Critical Ethnographic Research Seminar

17-18-19 September 2018: Critical Ethnography and Feminist Epistemology

This interdisciplinary intensive course provides a post-graduate level introduction to critical ethnography based on a feminist epistemology. The course brings into focus feminist ethnographic perspectives, both in theoretical approaches and practical application. The course will consist of three training days with lectures that introduce theoretical concepts and master classes that focus on how to sync up theory and practice. Key features of ethnographic research are (1) fieldwork over a prolonged period of time, (2) utilizing different methods, (3) within the setting of the participants and (4) involving the researcher in participation and observation (Skeggs 2000). These key features make ethnography an ideal fit with a feminist research ethics and epistemology. Feminist epistemology has done important work to bring to the fore an understanding of knowledge as situated and contextually bound. Underpinned by a critical and/or social-constructivist paradigm, feminist critical ethnography is a theoretical position that assumes the contextualised nature of human actions, is committed to complexity, intersectionality and contradiction and takes a reflexive stance towards the role of researchers.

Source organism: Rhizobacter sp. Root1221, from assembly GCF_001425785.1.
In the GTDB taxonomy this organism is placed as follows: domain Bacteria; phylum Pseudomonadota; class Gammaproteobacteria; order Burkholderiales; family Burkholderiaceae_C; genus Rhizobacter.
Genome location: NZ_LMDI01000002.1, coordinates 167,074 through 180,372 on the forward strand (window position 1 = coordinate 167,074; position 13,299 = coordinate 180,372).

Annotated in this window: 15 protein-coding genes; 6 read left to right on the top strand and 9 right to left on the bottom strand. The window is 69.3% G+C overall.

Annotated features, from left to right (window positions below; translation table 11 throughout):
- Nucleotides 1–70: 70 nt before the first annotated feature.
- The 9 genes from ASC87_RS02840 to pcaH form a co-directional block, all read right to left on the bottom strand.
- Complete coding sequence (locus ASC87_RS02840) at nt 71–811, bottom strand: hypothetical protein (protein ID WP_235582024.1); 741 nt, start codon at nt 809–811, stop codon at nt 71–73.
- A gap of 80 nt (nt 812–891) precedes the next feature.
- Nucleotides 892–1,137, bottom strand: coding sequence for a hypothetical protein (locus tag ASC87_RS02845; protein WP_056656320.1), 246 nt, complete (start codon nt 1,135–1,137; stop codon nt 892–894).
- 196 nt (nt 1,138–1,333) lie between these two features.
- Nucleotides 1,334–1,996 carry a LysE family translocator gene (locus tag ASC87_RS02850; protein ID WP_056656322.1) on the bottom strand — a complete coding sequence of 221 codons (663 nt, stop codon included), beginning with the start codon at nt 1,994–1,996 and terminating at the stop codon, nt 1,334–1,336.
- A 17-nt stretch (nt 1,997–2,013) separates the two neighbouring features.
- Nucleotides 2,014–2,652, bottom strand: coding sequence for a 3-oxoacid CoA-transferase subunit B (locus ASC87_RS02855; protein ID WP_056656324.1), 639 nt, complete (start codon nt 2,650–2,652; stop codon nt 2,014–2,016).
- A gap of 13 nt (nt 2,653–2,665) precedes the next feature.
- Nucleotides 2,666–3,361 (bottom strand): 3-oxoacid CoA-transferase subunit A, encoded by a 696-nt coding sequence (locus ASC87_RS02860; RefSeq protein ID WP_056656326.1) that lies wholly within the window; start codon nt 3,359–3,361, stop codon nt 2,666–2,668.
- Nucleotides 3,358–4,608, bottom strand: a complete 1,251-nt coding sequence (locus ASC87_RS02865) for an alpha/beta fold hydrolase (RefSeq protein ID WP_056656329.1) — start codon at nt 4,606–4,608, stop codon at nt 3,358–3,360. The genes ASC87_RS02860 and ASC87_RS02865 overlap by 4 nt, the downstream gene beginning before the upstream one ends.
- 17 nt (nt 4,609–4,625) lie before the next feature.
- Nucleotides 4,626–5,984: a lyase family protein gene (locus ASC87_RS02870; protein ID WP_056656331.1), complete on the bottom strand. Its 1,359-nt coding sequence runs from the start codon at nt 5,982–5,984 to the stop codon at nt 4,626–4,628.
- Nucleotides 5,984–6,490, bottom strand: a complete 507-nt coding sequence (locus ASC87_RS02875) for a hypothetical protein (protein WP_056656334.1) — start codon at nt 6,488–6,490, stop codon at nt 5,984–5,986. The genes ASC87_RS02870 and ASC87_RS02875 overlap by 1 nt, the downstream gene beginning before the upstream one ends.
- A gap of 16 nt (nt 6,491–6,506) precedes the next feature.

Three prominent scholars who have extensively written about feminist ethnographic methodology have been invited to address key epistemological and theoretical challenges and opportunities that emerge in ethnographic research. During the master classes, students will have the opportunity to discuss practical problems they encounter in their own research practice. Through presentations and roundtable discussion, instructors and students collectively explore how to translate the theoretical approaches into concrete methods and strategies.

The course is open to students from a variety of disciplines (including anthropology, sociology, sociolinguistics, criminology, area studies, history, political studies, education, psychology, arts and architecture, social and cultural geography) who use (or consider using) ethnographic research methods in their research.

For information about the programme, lectures, master classes, and practical information, browse the left hand column.